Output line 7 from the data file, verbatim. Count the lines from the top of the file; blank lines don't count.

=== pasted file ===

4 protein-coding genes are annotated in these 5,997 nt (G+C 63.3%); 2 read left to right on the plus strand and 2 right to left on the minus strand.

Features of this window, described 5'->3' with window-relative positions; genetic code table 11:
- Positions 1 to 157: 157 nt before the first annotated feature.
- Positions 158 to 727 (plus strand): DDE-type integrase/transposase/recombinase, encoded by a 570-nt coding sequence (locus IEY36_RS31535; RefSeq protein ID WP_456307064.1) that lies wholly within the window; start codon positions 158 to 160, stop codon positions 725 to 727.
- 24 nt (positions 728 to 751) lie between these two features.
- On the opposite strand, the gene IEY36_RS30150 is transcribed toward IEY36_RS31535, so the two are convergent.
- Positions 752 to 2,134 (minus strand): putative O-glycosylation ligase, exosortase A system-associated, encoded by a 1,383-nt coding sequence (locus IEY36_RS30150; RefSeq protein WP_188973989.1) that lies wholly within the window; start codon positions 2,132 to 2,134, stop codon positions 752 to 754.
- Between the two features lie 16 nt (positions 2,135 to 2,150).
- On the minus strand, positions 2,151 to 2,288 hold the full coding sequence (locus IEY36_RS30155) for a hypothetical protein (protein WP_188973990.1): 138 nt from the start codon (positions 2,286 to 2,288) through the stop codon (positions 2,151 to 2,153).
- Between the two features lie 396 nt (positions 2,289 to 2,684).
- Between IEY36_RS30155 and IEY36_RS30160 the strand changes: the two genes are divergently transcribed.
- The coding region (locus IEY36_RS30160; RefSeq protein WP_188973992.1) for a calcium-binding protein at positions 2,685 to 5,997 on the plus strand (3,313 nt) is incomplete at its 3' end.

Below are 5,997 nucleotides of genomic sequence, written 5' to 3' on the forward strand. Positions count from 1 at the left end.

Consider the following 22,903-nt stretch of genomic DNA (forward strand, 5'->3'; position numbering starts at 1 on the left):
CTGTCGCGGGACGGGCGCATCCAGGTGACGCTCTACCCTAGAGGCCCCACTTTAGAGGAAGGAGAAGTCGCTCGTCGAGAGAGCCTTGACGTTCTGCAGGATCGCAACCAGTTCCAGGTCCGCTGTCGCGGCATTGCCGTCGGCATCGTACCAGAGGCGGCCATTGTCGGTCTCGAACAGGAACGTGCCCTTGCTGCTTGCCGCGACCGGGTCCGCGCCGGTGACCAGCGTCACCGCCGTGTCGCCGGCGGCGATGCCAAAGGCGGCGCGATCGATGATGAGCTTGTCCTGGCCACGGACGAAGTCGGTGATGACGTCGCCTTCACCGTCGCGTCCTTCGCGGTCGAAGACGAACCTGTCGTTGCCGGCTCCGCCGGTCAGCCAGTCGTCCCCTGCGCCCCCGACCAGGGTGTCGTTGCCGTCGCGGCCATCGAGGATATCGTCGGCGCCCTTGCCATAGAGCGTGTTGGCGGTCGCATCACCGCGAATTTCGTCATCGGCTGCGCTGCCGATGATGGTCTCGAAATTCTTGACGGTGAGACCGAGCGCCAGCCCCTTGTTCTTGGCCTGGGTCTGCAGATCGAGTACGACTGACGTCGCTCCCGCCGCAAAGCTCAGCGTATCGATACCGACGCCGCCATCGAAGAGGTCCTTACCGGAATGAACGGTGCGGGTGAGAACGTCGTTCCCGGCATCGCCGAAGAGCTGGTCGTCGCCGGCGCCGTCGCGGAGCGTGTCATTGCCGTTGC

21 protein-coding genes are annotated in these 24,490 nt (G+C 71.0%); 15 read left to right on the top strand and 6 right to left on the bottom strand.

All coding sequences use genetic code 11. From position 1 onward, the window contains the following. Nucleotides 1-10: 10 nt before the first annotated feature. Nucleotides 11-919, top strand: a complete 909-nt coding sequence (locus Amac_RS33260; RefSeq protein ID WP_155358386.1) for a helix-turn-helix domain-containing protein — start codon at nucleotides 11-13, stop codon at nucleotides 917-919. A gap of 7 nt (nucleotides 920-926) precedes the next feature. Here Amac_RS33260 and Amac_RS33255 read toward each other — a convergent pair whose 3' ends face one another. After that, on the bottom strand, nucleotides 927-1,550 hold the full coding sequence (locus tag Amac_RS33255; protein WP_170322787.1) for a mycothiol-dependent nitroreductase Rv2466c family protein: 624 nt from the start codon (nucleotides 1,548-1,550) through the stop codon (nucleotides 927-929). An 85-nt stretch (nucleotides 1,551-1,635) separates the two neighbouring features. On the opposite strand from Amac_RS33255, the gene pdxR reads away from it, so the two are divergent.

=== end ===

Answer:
- Positions 752 to 2,134 (minus strand): putative O-glycosylation ligase, exosortase A system-associated, encoded by a 1,383-nt coding sequence (locus IEY36_RS30150; RefSeq protein WP_188973989.1) that lies wholly within the window; start codon positions 2,132 to 2,134, stop codon positions 752 to 754.